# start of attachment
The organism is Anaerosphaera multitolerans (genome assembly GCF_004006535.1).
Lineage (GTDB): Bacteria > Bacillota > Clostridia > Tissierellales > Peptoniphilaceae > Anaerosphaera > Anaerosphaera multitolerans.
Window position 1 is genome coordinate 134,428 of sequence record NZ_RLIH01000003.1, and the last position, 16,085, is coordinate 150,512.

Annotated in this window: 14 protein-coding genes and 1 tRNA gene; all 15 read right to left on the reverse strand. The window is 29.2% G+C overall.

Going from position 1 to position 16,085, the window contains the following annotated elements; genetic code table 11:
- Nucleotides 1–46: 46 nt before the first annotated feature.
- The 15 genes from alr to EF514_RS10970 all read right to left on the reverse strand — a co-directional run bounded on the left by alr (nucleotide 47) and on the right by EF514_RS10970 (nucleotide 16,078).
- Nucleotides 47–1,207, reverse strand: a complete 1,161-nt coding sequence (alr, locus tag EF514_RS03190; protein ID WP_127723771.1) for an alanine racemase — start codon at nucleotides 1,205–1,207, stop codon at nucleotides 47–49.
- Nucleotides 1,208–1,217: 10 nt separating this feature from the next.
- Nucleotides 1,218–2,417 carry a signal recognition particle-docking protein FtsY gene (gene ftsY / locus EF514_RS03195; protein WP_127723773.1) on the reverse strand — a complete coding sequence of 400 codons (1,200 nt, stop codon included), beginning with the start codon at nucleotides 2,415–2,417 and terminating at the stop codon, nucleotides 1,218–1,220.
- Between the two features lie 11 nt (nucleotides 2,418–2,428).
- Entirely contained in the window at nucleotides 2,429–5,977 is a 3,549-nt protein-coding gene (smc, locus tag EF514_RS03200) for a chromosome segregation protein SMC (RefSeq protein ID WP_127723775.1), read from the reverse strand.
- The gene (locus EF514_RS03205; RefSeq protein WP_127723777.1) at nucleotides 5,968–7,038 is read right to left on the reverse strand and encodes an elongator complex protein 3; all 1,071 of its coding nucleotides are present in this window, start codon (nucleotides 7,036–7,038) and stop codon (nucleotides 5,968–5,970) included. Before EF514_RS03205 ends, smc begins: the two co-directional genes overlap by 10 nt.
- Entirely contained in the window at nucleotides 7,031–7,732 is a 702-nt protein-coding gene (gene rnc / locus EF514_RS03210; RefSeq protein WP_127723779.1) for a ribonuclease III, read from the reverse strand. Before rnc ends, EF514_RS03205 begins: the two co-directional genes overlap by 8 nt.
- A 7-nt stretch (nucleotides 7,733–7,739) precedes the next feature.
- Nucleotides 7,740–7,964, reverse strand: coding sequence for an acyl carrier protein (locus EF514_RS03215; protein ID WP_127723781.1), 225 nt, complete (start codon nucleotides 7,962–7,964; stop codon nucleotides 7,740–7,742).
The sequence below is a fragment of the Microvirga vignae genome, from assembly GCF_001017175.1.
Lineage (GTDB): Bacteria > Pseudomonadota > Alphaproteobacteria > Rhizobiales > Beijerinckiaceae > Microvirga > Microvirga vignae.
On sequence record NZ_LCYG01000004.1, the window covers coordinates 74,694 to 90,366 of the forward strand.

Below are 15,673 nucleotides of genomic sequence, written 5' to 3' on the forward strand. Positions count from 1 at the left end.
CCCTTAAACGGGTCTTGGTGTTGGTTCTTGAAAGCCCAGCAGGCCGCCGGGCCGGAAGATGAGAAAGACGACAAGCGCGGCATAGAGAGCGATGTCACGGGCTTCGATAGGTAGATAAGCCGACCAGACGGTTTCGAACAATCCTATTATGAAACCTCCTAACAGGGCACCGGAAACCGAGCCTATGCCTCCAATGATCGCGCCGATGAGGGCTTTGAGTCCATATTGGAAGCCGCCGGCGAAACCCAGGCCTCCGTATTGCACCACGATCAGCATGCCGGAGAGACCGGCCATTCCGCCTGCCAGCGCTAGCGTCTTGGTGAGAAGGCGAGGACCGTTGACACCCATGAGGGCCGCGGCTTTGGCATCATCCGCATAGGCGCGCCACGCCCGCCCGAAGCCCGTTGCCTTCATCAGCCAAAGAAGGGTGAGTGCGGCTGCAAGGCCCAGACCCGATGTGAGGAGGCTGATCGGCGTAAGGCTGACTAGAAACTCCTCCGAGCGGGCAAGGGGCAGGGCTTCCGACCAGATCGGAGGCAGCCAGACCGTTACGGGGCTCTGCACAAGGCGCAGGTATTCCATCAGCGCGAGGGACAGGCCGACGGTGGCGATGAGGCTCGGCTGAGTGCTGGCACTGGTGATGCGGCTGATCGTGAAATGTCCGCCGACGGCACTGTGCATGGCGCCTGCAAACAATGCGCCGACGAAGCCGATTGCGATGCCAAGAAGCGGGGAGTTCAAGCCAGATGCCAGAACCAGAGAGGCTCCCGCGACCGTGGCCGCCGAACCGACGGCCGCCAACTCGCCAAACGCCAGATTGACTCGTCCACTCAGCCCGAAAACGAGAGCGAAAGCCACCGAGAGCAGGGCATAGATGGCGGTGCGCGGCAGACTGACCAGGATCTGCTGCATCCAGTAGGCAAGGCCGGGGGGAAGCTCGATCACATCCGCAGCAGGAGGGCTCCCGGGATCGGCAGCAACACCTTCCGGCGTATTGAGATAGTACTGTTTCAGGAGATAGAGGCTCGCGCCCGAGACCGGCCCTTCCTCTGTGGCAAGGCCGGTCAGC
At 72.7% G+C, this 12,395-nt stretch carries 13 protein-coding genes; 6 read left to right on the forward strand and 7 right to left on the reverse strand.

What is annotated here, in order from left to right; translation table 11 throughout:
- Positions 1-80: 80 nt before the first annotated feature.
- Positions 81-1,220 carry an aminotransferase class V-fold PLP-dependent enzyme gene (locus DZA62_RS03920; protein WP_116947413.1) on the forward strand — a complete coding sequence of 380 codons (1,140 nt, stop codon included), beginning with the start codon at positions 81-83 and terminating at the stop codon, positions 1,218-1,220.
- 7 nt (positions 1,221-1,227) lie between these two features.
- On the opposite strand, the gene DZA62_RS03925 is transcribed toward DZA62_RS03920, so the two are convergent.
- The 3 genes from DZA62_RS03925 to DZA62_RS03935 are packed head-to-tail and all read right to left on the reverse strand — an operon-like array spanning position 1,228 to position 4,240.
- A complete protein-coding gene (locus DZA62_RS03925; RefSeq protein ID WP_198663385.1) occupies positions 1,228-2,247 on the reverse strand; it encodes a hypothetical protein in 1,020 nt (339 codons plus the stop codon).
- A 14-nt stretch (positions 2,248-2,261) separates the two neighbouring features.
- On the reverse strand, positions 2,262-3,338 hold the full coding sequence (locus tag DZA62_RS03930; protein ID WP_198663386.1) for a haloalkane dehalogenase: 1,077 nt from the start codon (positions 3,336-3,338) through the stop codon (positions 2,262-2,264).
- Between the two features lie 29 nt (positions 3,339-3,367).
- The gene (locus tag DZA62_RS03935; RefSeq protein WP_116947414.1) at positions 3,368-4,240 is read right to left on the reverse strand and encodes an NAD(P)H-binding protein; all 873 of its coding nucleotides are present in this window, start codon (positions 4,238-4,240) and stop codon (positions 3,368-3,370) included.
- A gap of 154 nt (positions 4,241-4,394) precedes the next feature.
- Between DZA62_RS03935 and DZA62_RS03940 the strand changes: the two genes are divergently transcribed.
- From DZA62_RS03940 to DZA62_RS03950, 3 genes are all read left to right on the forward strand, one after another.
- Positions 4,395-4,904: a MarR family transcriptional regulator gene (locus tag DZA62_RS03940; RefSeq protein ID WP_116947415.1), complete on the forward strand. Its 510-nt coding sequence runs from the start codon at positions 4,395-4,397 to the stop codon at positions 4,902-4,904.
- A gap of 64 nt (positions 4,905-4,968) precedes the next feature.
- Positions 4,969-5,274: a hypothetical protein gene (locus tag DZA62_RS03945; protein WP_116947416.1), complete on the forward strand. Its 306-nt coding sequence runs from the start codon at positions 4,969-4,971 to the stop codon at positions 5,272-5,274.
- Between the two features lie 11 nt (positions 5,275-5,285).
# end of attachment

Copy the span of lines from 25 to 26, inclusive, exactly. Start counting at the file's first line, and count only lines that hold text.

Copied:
- Positions 81-1,220 carry an aminotransferase class V-fold PLP-dependent enzyme gene (locus DZA62_RS03920; protein WP_116947413.1) on the forward strand — a complete coding sequence of 380 codons (1,140 nt, stop codon included), beginning with the start codon at positions 81-83 and terminating at the stop codon, positions 1,218-1,220.
- 7 nt (positions 1,221-1,227) lie between these two features.